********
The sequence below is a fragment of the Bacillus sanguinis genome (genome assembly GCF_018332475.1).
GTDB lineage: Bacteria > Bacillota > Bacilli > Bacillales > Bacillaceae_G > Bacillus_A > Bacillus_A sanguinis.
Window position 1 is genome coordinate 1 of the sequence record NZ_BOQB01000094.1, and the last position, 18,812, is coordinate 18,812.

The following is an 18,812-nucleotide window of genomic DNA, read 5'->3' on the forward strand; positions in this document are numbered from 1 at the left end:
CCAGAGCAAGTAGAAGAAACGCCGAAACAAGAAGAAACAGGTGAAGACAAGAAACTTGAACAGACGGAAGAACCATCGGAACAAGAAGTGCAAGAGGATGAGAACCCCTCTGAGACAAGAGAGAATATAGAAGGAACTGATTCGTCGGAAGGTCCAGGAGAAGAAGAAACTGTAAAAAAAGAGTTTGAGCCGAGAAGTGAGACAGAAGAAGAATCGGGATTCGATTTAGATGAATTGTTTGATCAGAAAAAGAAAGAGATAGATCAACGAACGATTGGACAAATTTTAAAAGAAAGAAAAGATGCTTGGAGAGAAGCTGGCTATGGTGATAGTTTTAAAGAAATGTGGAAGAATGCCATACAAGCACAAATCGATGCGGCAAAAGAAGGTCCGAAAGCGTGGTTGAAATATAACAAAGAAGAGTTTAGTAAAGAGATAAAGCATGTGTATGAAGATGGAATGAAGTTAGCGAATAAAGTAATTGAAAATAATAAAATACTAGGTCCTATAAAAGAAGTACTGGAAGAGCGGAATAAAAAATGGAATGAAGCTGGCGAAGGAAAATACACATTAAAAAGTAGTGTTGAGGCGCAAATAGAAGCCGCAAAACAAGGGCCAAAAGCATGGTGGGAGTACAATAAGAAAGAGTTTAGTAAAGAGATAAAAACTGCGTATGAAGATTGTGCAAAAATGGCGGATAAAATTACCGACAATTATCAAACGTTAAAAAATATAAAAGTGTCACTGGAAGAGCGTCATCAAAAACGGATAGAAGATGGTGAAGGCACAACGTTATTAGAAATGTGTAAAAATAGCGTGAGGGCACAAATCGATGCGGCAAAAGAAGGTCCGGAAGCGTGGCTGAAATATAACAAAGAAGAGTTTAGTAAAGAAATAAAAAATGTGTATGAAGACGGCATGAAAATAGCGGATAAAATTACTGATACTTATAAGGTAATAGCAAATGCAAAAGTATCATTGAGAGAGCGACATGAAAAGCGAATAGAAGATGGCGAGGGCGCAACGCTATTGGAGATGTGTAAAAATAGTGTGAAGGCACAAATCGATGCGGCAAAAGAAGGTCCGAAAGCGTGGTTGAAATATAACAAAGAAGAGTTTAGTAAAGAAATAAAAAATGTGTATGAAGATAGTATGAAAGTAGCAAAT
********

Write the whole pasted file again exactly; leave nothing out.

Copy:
The sequence below is a fragment of the Bacillus sanguinis genome (genome assembly GCF_018332475.1).
GTDB lineage: Bacteria > Bacillota > Bacilli > Bacillales > Bacillaceae_G > Bacillus_A > Bacillus_A sanguinis.
Window position 1 is genome coordinate 1 of the sequence record NZ_BOQB01000094.1, and the last position, 18,812, is coordinate 18,812.

The following is an 18,812-nucleotide window of genomic DNA, read 5'->3' on the forward strand; positions in this document are numbered from 1 at the left end:
CCAGAGCAAGTAGAAGAAACGCCGAAACAAGAAGAAACAGGTGAAGACAAGAAACTTGAACAGACGGAAGAACCATCGGAACAAGAAGTGCAAGAGGATGAGAACCCCTCTGAGACAAGAGAGAATATAGAAGGAACTGATTCGTCGGAAGGTCCAGGAGAAGAAGAAACTGTAAAAAAAGAGTTTGAGCCGAGAAGTGAGACAGAAGAAGAATCGGGATTCGATTTAGATGAATTGTTTGATCAGAAAAAGAAAGAGATAGATCAACGAACGATTGGACAAATTTTAAAAGAAAGAAAAGATGCTTGGAGAGAAGCTGGCTATGGTGATAGTTTTAAAGAAATGTGGAAGAATGCCATACAAGCACAAATCGATGCGGCAAAAGAAGGTCCGAAAGCGTGGTTGAAATATAACAAAGAAGAGTTTAGTAAAGAGATAAAGCATGTGTATGAAGATGGAATGAAGTTAGCGAATAAAGTAATTGAAAATAATAAAATACTAGGTCCTATAAAAGAAGTACTGGAAGAGCGGAATAAAAAATGGAATGAAGCTGGCGAAGGAAAATACACATTAAAAAGTAGTGTTGAGGCGCAAATAGAAGCCGCAAAACAAGGGCCAAAAGCATGGTGGGAGTACAATAAGAAAGAGTTTAGTAAAGAGATAAAAACTGCGTATGAAGATTGTGCAAAAATGGCGGATAAAATTACCGACAATTATCAAACGTTAAAAAATATAAAAGTGTCACTGGAAGAGCGTCATCAAAAACGGATAGAAGATGGTGAAGGCACAACGTTATTAGAAATGTGTAAAAATAGCGTGAGGGCACAAATCGATGCGGCAAAAGAAGGTCCGGAAGCGTGGCTGAAATATAACAAAGAAGAGTTTAGTAAAGAAATAAAAAATGTGTATGAAGACGGCATGAAAATAGCGGATAAAATTACTGATACTTATAAGGTAATAGCAAATGCAAAAGTATCATTGAGAGAGCGACATGAAAAGCGAATAGAAGATGGCGAGGGCGCAACGCTATTGGAGATGTGTAAAAATAGTGTGAAGGCACAAATCGATGCGGCAAAAGAAGGTCCGAAAGCGTGGTTGAAATATAACAAAGAAGAGTTTAGTAAAGAAATAAAAAATGTGTATGAAGATAGTATGAAAGTAGCAAAT